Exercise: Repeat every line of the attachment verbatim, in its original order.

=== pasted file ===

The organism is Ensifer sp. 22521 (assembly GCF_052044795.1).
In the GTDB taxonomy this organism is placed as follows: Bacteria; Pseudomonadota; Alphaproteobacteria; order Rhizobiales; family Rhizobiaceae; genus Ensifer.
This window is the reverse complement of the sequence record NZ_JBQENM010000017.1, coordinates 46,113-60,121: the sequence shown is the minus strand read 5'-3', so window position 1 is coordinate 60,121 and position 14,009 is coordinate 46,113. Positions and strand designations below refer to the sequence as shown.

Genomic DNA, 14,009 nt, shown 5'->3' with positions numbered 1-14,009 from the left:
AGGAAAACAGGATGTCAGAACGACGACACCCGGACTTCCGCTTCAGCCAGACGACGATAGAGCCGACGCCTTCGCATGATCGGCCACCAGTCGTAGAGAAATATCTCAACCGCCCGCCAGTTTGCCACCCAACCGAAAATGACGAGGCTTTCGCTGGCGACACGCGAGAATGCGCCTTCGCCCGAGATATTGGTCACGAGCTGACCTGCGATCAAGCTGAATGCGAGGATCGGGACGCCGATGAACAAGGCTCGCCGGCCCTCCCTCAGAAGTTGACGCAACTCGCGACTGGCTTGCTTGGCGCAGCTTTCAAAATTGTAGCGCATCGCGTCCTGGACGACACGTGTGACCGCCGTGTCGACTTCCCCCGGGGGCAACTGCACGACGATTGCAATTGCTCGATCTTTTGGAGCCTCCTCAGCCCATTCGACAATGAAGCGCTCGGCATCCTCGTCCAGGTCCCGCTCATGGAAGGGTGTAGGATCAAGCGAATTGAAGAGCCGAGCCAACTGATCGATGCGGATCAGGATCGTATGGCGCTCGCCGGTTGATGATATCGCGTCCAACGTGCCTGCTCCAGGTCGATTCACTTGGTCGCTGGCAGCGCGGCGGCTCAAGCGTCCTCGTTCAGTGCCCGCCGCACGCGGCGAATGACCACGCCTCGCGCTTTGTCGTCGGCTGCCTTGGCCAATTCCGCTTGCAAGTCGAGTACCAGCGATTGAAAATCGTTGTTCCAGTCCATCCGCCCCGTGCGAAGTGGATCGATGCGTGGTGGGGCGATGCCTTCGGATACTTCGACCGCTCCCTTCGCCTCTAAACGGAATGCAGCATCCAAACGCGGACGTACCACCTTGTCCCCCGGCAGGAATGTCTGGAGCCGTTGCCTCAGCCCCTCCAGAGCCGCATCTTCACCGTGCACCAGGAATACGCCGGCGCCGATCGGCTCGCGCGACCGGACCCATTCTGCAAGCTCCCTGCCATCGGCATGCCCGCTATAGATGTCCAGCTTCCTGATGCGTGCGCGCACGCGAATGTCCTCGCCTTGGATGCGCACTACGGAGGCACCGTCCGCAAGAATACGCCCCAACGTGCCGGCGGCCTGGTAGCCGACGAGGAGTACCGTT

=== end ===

The organism is Ensifer sp. 22521 (assembly GCF_052044795.1).
In the GTDB taxonomy this organism is placed as follows: Bacteria; Pseudomonadota; Alphaproteobacteria; order Rhizobiales; family Rhizobiaceae; genus Ensifer.
This window is the reverse complement of the sequence record NZ_JBQENM010000017.1, coordinates 46,113-60,121: the sequence shown is the minus strand read 5'-3', so window position 1 is coordinate 60,121 and position 14,009 is coordinate 46,113. Positions and strand designations below refer to the sequence as shown.

Genomic DNA, 14,009 nt, shown 5'->3' with positions numbered 1-14,009 from the left:
AGGAAAACAGGATGTCAGAACGACGACACCCGGACTTCCGCTTCAGCCAGACGACGATAGAGCCGACGCCTTCGCATGATCGGCCACCAGTCGTAGAGAAATATCTCAACCGCCCGCCAGTTTGCCACCCAACCGAAAATGACGAGGCTTTCGCTGGCGACACGCGAGAATGCGCCTTCGCCCGAGATATTGGTCACGAGCTGACCTGCGATCAAGCTGAATGCGAGGATCGGGACGCCGATGAACAAGGCTCGCCGGCCCTCCCTCAGAAGTTGACGCAACTCGCGACTGGCTTGCTTGGCGCAGCTTTCAAAATTGTAGCGCATCGCGTCCTGGACGACACGTGTGACCGCCGTGTCGACTTCCCCCGGGGGCAACTGCACGACGATTGCAATTGCTCGATCTTTTGGAGCCTCCTCAGCCCATTCGACAATGAAGCGCTCGGCATCCTCGTCCAGGTCCCGCTCATGGAAGGGTGTAGGATCAAGCGAATTGAAGAGCCGAGCCAACTGATCGATGCGGATCAGGATCGTATGGCGCTCGCCGGTTGATGATATCGCGTCCAACGTGCCTGCTCCAGGTCGATTCACTTGGTCGCTGGCAGCGCGGCGGCTCAAGCGTCCTCGTTCAGTGCCCGCCGCACGCGGCGAATGACCACGCCTCGCGCTTTGTCGTCGGCTGCCTTGGCCAATTCCGCTTGCAAGTCGAGTACCAGCGATTGAAAATCGTTGTTCCAGTCCATCCGCCCCGTGCGAAGTGGATCGATGCGTGGTGGGGCGATGCCTTCGGATACTTCGACCGCTCCCTTCGCCTCTAAACGGAATGCAGCATCCAAACGCGGACGTACCACCTTGTCCCCCGGCAGGAATGTCTGGAGCCGTTGCCTCAGCCCCTCCAGAGCCGCATCTTCACCGTGCACCAGGAATACGCCGGCGCCGATCGGCTCGCGCGACCGGACCCATTCTGCAAGCTCCCTGCCATCGGCATGCCCGCTATAGATGTCCAGCTTCCTGATGCGTGCGCGCACGCGAATGTCCTCGCCTTGGATGCGCACTACGGAGGCACCGTCCGCAAGAATACGCCCCAACGTGCCGGCGGCCTGGTAGCCGACGAGGAGTACCGTT